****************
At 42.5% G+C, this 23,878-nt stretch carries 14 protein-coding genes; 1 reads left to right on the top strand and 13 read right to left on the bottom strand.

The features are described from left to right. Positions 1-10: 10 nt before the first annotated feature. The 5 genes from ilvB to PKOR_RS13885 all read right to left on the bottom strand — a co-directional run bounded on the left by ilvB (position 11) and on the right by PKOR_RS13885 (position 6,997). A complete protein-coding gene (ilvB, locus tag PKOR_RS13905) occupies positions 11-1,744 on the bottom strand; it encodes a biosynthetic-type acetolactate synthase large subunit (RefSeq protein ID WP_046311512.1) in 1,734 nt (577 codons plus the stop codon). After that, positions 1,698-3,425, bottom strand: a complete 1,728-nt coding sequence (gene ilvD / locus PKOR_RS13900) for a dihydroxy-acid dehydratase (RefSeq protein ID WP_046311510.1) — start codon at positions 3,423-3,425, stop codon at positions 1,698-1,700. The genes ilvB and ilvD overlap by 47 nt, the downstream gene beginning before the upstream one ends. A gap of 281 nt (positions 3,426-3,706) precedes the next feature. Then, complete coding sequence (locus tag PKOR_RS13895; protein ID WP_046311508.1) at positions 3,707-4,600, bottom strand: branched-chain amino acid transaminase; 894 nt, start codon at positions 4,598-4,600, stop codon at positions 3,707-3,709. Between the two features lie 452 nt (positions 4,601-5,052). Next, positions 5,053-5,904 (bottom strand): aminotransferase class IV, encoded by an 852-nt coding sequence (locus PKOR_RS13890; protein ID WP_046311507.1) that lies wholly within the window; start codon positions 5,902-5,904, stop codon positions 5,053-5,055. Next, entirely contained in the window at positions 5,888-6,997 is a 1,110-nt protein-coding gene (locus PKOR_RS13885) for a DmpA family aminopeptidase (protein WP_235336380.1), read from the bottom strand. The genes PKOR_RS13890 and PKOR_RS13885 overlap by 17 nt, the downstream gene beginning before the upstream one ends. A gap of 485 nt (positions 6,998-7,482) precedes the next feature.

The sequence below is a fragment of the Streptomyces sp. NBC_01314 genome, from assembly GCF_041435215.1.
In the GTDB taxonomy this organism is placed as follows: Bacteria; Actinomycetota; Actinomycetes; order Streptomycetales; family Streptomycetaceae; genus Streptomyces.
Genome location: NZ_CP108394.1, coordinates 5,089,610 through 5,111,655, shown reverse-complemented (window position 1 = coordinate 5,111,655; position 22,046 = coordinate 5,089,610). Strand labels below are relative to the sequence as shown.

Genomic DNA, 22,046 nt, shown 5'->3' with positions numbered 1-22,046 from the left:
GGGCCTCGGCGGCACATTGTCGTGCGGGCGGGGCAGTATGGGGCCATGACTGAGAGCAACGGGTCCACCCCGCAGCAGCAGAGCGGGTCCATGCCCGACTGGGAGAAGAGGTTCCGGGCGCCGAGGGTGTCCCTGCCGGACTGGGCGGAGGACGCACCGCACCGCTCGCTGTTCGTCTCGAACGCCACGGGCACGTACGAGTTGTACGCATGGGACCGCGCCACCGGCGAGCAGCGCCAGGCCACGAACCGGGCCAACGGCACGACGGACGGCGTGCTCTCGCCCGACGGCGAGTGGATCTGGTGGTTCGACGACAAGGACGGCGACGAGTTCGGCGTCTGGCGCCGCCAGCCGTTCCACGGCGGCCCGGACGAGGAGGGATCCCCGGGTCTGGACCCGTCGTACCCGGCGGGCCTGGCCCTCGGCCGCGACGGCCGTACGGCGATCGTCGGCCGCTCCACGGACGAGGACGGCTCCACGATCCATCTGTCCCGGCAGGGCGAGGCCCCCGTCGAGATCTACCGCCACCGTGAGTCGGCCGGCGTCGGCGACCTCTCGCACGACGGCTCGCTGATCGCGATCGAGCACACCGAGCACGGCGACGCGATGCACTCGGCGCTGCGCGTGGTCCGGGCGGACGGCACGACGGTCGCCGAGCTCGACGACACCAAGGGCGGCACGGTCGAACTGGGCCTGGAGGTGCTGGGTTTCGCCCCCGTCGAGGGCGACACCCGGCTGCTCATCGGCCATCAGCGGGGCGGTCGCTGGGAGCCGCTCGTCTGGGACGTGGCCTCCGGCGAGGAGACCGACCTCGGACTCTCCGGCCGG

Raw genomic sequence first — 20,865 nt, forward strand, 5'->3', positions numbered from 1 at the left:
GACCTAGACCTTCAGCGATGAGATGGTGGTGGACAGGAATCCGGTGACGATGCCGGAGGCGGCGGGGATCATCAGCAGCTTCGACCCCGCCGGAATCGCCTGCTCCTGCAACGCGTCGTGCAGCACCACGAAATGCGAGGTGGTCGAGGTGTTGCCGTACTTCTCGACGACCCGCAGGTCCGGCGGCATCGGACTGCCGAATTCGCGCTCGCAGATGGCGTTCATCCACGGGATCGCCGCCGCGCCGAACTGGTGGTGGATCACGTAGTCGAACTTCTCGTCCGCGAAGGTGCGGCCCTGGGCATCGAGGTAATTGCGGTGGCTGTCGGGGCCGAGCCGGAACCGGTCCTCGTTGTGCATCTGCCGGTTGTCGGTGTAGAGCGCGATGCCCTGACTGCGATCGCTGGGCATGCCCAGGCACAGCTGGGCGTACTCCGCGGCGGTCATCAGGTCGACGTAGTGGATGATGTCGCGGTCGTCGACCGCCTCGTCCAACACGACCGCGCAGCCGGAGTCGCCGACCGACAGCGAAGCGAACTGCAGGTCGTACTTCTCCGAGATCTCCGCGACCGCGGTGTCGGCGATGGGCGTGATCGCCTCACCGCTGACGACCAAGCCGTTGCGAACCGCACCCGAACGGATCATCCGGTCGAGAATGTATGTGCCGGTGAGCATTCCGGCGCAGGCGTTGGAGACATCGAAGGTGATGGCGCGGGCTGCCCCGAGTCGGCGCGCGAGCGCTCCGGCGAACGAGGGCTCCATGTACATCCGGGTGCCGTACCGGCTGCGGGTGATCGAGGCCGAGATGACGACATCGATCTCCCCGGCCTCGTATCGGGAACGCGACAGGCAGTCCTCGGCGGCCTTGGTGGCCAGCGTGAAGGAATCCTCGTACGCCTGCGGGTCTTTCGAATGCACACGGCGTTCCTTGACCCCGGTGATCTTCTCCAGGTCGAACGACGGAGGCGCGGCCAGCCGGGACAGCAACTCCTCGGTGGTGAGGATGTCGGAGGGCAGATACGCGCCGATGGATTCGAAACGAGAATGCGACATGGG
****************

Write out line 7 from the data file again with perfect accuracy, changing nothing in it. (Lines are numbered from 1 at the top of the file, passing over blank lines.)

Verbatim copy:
GGGCCTCGGCGGCACATTGTCGTGCGGGCGGGGCAGTATGGGGCCATGACTGAGAGCAACGGGTCCACCCCGCAGCAGCAGAGCGGGTCCATGCCCGACTGGGAGAAGAGGTTCCGGGCGCCGAGGGTGTCCCTGCCGGACTGGGCGGAGGACGCACCGCACCGCTCGCTGTTCGTCTCGAACGCCACGGGCACGTACGAGTTGTACGCATGGGACCGCGCCACCGGCGAGCAGCGCCAGGCCACGAACCGGGCCAACGGCACGACGGACGGCGTGCTCTCGCCCGACGGCGAGTGGATCTGGTGGTTCGACGACAAGGACGGCGACGAGTTCGGCGTCTGGCGCCGCCAGCCGTTCCACGGCGGCCCGGACGAGGAGGGATCCCCGGGTCTGGACCCGTCGTACCCGGCGGGCCTGGCCCTCGGCCGCGACGGCCGTACGGCGATCGTCGGCCGCTCCACGGACGAGGACGGCTCCACGATCCATCTGTCCCGGCAGGGCGAGGCCCCCGTCGAGATCTACCGCCACCGTGAGTCGGCCGGCGTCGGCGACCTCTCGCACGACGGCTCGCTGATCGCGATCGAGCACACCGAGCACGGCGACGCGATGCACTCGGCGCTGCGCGTGGTCCGGGCGGACGGCACGACGGTCGCCGAGCTCGACGACACCAAGGGCGGCACGGTCGAACTGGGCCTGGAGGTGCTGGGTTTCGCCCCCGTCGAGGGCGACACCCGGCTGCTCATCGGCCATCAGCGGGGCGGTCGCTGGGAGCCGCTCGTCTGGGACGTGGCCTCCGGCGAGGAGACCGACCTCGGACTCTCCGGCCGG